This was published under the 2010 to 2015 Conservative and Liberal Democrat coalition government
For many, completing this Sunday's London Marathon will be achievement enough in itself, but spare a thought for a soldier, once told that he would never run again, who will, this Sunday, attempt to run a marathon in Afghanistan, in full body armour.
As thousands of people take to the streets of London, Major Al Jarvis is planning to run 26.2 miles (42km) around a camp in Helmand province where he is serving a six-month tour. Despite temperatures above 30 degrees, Al will run the course wearing his full body armour which weighs 13kg.
Quite a feat for anyone but especially for Major Jarvis as it comes just three years after he broke his back in a parachute accident. He also fractured his left hip and right ankle.
The 37-year-old was taking part in a training exercise in America but landed awkwardly, almost severing his spinal chord. He spent a week not being able to move at all but then doctors decided to operate to try and repair the damage.
Surgeons spent hours removing two shattered discs and inserting two metal rods and ten screws into Major Jarvis’ back. He was then flown back to the UK to continue his recovery but the outlook was far from hopeful.
He says it was a dark time:
They hoped that the surgery would strengthen my back enough to allow me to walk but I should be prepared to leave the Army because I would never be able to return to the fitness levels I had before the accident.
A keen sportsman, Major Jarvis joined the Army in 1997 and has served in Northern Ireland, Bosnia, Iraq, and Afghanistan. Before his accident, he had completed nine marathons - including one in Lashkar Gah during a previous tour in Helmand.
With the support of his wife Alyssa, Major Jarvis went through months of intensive physiotherapy and treatment - defying doctors with his determination and resolve. He admits there were times it would have been easier to give up:
It was the hardest thing I’ve had to do - physically and mentally. But thinking I would never being able to play football with my children was enough to give me the energy I needed to do that little bit more.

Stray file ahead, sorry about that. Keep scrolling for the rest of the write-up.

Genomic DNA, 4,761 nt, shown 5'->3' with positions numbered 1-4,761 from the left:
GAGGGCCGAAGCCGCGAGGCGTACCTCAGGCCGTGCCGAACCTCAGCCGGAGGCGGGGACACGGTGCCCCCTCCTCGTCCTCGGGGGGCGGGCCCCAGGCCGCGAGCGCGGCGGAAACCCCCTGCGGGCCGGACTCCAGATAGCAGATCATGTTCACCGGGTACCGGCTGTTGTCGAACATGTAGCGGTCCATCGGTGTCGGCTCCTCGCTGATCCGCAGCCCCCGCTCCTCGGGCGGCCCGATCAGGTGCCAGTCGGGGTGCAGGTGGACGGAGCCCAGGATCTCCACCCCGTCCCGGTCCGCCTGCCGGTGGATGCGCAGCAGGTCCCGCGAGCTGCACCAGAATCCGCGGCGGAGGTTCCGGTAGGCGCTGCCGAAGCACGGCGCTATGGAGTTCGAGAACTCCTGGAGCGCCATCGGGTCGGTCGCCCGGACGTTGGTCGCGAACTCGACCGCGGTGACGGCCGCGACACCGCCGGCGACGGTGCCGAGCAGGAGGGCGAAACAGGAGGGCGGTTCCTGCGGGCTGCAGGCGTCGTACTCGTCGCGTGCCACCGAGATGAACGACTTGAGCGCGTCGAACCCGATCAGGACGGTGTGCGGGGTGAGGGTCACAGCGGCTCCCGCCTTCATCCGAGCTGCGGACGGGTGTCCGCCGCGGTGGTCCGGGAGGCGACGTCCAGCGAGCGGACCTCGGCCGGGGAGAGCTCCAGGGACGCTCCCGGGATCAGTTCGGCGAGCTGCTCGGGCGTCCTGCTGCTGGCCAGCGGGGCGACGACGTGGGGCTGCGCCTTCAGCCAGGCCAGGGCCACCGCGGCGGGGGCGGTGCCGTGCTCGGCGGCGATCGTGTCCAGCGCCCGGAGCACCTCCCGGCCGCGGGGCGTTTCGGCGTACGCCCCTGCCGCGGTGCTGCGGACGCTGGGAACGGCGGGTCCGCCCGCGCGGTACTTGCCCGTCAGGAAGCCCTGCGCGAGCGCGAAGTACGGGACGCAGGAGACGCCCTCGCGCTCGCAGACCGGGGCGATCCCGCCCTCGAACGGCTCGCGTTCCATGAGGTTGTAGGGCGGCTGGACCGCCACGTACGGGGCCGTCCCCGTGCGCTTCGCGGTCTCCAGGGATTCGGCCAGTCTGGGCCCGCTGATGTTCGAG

Eventually, and against everyone’s expectations, Major Jarvis was assessed to be fit enough to return to his job as an engineer, based in Minley, Surrey. Last year, just under two years since his accident, he was told he would be deploying to Afghanistan.
Major Jarvis said that’s when he came up with the idea:
When I found out I was being posted back to theatre and would be in Lashkar Gah for the London Marathon, I set myself the goal of being fit enough to try and complete the distance. I did it once before but this time it would have much more significance and be a personal achievement for me.
In order to complete the marathon, Major Jarvis will have to run around the main operating base in Lashkar Gah, which is home to the headquarters of Task Force Helmand, at least twenty-six times which he admits will be tough:
The first few times should be ok,” he said, “but after that, as the temperature starts to rise and the pain starts to get stronger, I’m hoping a few of the guys will come and cheer me on and give me a bit of support.
Major Jarvis, who lives in Farnborough with his wife and two sons, Ben, who is eight, and Guy, who is five, is hoping to raise money for Combat Stress - a charity that helps veterans suffering from mental health problems.
Unlike many of the runners in London - who will be treated to a warm bath, slap up meal and glass of champagne - after his marathon on Sunday, Major Jarvis will go straight back to his job working in the Military Stabilisation Support Group in the Provincial Reconstruction Team.
I am so grateful to the medics who’ve helped me to get to a position where this is even possible that just completing the distance will be reward enough for me. I might be walking a bit slower for a few days after but it’s all for a worthy cause.
Major Jarvis returns to the UK in September and hopes to run next year’s London Marathon in London.